[Lingtyp] CfP: Ad hoc categories and their linguistic construction - Workshop at the 49th SLE meeting, Naples Aug. 31-Sept. 3, 2016

Caterina Mauri caterina.mauri at unipv.it
Wed Oct 14 10:52:52 UTC 2015


*Call for papers*

(*apologies for multiple posting*)


*Ad hoc categories and their linguistic construction. *

*Typology, diachrony and use*

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Workshop proposal for the 49th SLE meeting,

Naples, August 31 – September 3, 2016





*Convenors:*

Caterina Mauri (University of Pavia), Andrea Sansò (Insubria University)





*Background and aims of the workshop:*

A large bulk of psycholinguistic research (Barsalou 1983, Smith & Samuelson
1997, among many others) has shown that the traditional view of categories
as fundamentally stable objects is untenable in various respects.
Categories, instead, as Croft & Cruse (2004: 92) put it, “are inherently
variable, and created on-line as and when needed”.



Languages have overt strategies that make the online construction of
categories “visible” and explicitly allow the hearer to identify some
relevant exemplars as the starting point for an abstraction process leading
to the on-line construction of a contextually relevant category.



These strategies include things as diverse as:
(i) so-called list constructions or general extenders (e.g. Engl. “central
Iowa and stuff” as a strategy to construct on-line the ad-hoc category
“RURAL AREAS OF THE USA”),
(ii) associative or similative plural constructions (cf. (1) see Moravcsik
2003), by which speakers may extend the reference of a given noun to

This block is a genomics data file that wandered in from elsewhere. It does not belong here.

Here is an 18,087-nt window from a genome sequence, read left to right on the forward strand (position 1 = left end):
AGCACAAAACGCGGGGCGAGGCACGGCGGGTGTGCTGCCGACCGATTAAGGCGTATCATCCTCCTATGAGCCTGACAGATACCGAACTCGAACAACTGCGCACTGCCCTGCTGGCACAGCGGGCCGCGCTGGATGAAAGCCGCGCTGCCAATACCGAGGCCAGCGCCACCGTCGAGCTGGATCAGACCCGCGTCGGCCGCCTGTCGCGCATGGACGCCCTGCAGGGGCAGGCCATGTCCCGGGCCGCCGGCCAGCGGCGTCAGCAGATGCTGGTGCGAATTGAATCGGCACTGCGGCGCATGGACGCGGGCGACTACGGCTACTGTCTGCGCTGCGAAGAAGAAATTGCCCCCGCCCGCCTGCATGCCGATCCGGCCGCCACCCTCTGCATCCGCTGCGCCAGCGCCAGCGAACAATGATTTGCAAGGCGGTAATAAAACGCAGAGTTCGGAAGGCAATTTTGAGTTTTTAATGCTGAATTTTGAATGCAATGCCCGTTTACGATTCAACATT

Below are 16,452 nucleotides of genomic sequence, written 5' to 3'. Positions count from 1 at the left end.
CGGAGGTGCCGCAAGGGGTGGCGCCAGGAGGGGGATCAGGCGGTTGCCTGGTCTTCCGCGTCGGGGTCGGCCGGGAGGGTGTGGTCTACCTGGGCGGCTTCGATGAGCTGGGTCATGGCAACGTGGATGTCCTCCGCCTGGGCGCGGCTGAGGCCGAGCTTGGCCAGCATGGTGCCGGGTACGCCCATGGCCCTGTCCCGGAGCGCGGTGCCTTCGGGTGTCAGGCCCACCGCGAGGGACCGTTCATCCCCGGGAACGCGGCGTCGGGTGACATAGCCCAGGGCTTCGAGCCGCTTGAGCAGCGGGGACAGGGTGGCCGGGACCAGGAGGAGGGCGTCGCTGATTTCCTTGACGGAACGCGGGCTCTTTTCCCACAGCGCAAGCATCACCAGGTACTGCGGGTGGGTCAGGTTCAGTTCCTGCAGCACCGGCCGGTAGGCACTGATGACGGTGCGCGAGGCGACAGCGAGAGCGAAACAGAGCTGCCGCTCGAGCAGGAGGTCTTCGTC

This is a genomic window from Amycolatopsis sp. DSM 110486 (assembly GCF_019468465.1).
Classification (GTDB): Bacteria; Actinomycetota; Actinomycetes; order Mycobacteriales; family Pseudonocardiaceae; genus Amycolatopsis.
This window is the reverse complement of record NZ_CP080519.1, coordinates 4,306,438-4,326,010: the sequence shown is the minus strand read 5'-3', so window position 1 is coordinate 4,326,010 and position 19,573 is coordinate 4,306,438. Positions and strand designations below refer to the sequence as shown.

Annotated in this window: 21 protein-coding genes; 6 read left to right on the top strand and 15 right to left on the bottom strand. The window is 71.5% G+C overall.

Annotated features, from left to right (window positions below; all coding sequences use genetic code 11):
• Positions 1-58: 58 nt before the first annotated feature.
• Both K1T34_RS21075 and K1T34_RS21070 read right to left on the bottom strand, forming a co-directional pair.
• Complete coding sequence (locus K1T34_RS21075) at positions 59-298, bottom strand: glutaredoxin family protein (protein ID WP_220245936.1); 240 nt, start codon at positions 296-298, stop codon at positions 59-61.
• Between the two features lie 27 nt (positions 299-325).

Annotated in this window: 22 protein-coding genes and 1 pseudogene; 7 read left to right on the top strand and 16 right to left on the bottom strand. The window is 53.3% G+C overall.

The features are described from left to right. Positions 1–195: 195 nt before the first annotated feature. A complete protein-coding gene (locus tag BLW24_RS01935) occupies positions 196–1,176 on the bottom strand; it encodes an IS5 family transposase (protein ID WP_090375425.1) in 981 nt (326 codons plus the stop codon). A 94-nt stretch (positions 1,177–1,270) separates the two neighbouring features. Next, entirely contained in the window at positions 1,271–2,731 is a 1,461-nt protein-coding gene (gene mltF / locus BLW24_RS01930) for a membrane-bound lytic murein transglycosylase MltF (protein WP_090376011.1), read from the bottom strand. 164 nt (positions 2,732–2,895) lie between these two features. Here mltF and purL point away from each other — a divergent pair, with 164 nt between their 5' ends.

include some individual or entities typically associated with the referent
of that noun,
(iii) derivational collective morphology (cf. (2)), which can be used
productively to create new lexical labels for ad hoc categories,
(iv) so-called representative (Haspelmath 2007) or non-exhaustive
connectives (cf.(3)), i.e. connectives that specifically encode that the
two (or more) items that they connect are just members of a category
including other similar elements,
(v) reduplication (cf. (4)), which in some may be used with such a
function, etc.



The on-line construction of categories is thus much more pervasive in
grammar than one might assume, involving such diverse grammatical domains
as number and plurality, lexical derivation, connectives and more
transparent constructions such as general extenders. All these construction
types share a common function but differ as to the way the category is
abstracted away from the given exemplars.



This workshop aims to provide a unified approach to these constructions and
to their common abstracting function, by gathering together studies that
explicitly deal with the strategies that languages use to construct ad hoc
categories on-line. We welcome cross-linguistic studies, taking into
account more than one language, as well as studies dealing with the
diachrony of these constructions and with their patterning in discourse and
interaction, based on corpus data.